Elizabeth Craft is a TV writer and producer living in LA.
She says so at the beginning of every Happier podcast, which I listen to faithfully each Wednesday when new episodes come out. Since the beginning of the podcast, which she creates in collaboration with her sister, Gretchen Rubin (the author of The Happiness Project and Better Than Before, among other books), I’ve been jealous of her. She and Gretchen do not live near each other, but they have this great project they do together, and they are both making their living by writing, and she has worked with Joss Whedon, for God’s sake (she worked on Dollhouse, which I really enjoyed, despite its early cancellation after only two seasons).
Nevertheless, to the extent that she talks about her work, it does sound very much like work – her “happiness stumbling blocks” are familiar, like the head writer who manufactures fake emergencies to put pressure on writers, or the “evil office donut-bringer” who derails her dieting plans. Even she of the enviable writing job has to deal with parts of the work that she doesn’t like. One of my favorite things that I’ve heard so far is that she and her writing partner created signs as a reminder for one another to hang in their office. The signs say, “This is a fun job, and I enjoy it.”
They need to be reminded!
Incredible. But not completely foreign. I’m familiar with the phenomenon. Anyone who enjoys adventure sports has probably heard of the term “Type 2 Fun.” Type 2 fun is not actually enjoyable at the time of the experience. It is defined by a very difficult experience that is only fun in retrospect. You might be camping in the snow, for example, and freezing cold all night, but when you complete your objective or trip, you want to do it again as soon as possible. That’s Type 2 fun. There are lots of backpacking trips I’ve taken that I can identify quite distinctly as Type 2 fun. It’s worth it to be tested, to be sore. To have a heavy pack cutting into your shoulders or (and?) an icy wind raking across your knuckles as you crimp hard on a small hold. Ultimately it makes the campfire, the river and mountaintop views, and the hard-earned dinner and sleep even more delicious. And what I often find is that the difficulties are, in themselves, worthwhile – you come out stronger, more confident, more knowledgeable, more humble, and much more connected to the grit of your insides and the harshness of the world outside.
And it feels so familiar now, even though I haven’t had a trip like that in years. It’s because parenting is Type 2 fun. It explains so much!
It explains why older folks at the grocery store want to remind you to “Enjoy it, it goes so fast!” at the precise moment when your toddler is grabbing all the mints and magazines off the impulse rack and throwing them on the ground, or standing up to try to take a nose dive onto the linoleum. It explains why I miss my son as soon as he goes to sleep, even though the process of putting him in bed feels like a soul-shaking battle almost every single night (forgive me if I ever thought my patience was tested before having to put a toddler to bed in order to binge watch Netflix).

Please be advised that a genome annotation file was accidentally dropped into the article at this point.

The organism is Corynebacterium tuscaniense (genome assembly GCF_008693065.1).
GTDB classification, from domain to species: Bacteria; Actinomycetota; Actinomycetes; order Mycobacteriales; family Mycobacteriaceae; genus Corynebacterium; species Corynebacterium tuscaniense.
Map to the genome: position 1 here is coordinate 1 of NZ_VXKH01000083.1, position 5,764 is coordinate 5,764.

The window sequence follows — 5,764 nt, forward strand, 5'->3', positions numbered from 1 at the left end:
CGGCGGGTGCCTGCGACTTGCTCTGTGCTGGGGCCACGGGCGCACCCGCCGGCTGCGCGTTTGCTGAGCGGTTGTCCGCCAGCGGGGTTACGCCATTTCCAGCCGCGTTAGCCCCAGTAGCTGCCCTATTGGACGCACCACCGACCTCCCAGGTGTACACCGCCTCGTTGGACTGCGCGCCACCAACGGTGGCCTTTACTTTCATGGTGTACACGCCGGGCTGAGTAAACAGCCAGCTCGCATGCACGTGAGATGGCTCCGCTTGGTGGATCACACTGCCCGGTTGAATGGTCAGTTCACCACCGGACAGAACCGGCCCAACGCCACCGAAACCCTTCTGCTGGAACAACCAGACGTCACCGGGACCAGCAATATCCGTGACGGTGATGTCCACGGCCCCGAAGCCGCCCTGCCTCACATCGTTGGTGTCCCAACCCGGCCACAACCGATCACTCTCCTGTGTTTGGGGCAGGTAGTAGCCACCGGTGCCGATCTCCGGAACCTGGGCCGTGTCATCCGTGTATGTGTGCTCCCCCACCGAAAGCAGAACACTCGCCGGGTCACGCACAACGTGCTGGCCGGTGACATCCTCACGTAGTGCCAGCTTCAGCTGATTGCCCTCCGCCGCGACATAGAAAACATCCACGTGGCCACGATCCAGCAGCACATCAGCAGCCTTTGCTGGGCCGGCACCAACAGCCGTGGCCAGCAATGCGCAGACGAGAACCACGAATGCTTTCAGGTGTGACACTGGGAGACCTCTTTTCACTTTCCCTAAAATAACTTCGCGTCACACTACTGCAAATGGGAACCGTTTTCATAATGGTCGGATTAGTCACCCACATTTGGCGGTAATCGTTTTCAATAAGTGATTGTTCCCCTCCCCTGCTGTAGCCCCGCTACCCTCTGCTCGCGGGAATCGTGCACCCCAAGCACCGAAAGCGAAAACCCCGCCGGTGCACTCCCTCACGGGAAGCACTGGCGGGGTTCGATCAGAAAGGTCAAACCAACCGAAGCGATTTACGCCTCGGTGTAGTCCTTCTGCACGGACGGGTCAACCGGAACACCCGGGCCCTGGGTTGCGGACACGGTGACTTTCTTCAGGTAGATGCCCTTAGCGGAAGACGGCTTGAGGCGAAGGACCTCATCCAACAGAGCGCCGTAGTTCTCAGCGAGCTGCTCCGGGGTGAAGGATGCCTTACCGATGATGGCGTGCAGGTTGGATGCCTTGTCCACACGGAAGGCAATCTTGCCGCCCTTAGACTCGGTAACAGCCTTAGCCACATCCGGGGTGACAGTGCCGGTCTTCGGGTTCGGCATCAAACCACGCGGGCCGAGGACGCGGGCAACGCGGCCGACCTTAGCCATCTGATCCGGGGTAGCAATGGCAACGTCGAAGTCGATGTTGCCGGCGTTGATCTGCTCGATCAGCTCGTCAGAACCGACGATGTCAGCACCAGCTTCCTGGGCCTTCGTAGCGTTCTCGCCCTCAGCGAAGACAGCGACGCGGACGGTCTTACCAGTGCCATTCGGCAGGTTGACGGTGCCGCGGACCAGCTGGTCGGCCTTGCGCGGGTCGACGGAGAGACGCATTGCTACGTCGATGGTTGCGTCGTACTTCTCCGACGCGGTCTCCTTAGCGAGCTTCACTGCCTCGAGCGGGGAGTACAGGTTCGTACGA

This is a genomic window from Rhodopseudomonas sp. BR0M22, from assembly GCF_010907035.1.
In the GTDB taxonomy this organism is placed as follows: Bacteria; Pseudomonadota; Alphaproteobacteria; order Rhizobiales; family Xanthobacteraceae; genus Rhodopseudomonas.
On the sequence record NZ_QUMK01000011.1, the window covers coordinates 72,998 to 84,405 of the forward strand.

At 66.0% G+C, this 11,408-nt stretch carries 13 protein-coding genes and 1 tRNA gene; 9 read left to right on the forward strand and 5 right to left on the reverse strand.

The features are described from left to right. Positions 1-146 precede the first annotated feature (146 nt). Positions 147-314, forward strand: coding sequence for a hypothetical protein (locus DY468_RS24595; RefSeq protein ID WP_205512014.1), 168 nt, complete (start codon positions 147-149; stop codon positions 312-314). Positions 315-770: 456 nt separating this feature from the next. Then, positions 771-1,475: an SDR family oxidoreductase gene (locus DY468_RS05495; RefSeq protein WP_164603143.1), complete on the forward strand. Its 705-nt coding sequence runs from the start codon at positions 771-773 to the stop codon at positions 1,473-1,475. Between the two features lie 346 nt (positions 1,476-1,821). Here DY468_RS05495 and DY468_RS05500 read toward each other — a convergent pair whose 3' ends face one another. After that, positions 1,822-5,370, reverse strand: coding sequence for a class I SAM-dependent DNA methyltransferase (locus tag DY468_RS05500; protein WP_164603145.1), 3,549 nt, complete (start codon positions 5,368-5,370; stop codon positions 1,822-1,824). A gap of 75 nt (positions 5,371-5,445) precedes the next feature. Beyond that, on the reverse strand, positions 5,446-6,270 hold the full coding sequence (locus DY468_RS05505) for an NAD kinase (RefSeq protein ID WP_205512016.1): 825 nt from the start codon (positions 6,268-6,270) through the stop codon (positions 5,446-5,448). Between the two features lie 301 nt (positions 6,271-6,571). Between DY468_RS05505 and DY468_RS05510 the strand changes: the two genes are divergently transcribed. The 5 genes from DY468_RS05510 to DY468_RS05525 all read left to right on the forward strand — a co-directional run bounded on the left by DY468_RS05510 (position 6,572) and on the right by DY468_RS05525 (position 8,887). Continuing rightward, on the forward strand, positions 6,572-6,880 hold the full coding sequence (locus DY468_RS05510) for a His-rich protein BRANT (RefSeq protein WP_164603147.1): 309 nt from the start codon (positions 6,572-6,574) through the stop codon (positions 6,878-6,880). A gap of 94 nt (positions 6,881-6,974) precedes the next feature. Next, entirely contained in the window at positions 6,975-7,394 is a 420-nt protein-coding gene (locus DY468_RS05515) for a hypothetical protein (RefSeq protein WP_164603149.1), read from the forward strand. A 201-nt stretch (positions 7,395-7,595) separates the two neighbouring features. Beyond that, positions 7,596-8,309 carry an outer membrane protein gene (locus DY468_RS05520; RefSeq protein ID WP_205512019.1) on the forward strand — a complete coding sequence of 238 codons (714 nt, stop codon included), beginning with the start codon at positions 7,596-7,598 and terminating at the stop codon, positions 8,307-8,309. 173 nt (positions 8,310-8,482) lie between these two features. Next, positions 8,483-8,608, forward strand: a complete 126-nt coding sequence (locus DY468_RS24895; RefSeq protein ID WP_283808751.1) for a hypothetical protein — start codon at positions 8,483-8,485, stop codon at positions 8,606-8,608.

It is not fun, in the moment, to explain (patiently) to a two-year-old why he must make an “Aaah” sound instead of an “Oooooh” sound to allow you to brush his teeth. It is not fun to have to consider your words so carefully, hoping to avoid having to pin him down to wipe the feces off his rear end without smearing them all over the floor, and then choosing a wrong word and having to do it anyway. It is not fun to watch him throw the food you spent hours cooking all over the floor and then demand a cheese stick two hours later. It is not fun to discipline when he hits.
But Type 2 fun! That explains why when I look back at him in the car while he giggles and tries to whistle, or when I talk about his silly stories and costumes to someone else, I find myself saying and honestly thinking, “He is such a fun kid.” He is worth it, just like the summit of a particularly painful mountain. I think it’s why parents often enthusiastically tell those without children – the young and childfree, watching our struggle in bewilderment – that it’s the best experience of our lives, and we definitely don’t regret it. “Sure,” they say, backing away slowly. “Sure, you don’t.”
I can understand their skepticism. Doesn’t everyone wonder why mountaineers or marathoners or Tough Mudder racers do it, sometimes? Don’t most people watch their suffering with confusion and disbelief? Did you know there is an obstacle in the Tough Mudder in which people run through electrically charged wires? They don’t have to do that! Why are they doing that?!
In the society we live in today, we don’t have to have kids. In fact, it’s easier not to. We don’t have to climb mountains, and we aren’t driven to run marathons. The first mountain climber probably was forced to migrate to find food. The first marathon runner had urgent news to deliver to Athens and no iPhone with which to electronically message it. But marathon running is at an all-time high, people are finding new mountains to climb all the time, and huge percentages of the population have kids – every day they’re having kids! Imagine!
So the other thing about Type 2 fun is that it’s impossible to really explain well why I want to do it again. I can only describe the experience of struggling through it, perhaps miserably, and then being psyched to try it again. You either get it or you don’t.
If you, like me, are pregnant with a second (or third, etc.) child, I know you get it. I don’t even have to ask. Someday we’ll get to be the old folks in the grocery story smiling at the young parents in a mix of envy and relief. I’ll always hold onto that, as I’m hallucinating from sleep deprivation and trying to rock my newborn to sleep, and you can, too.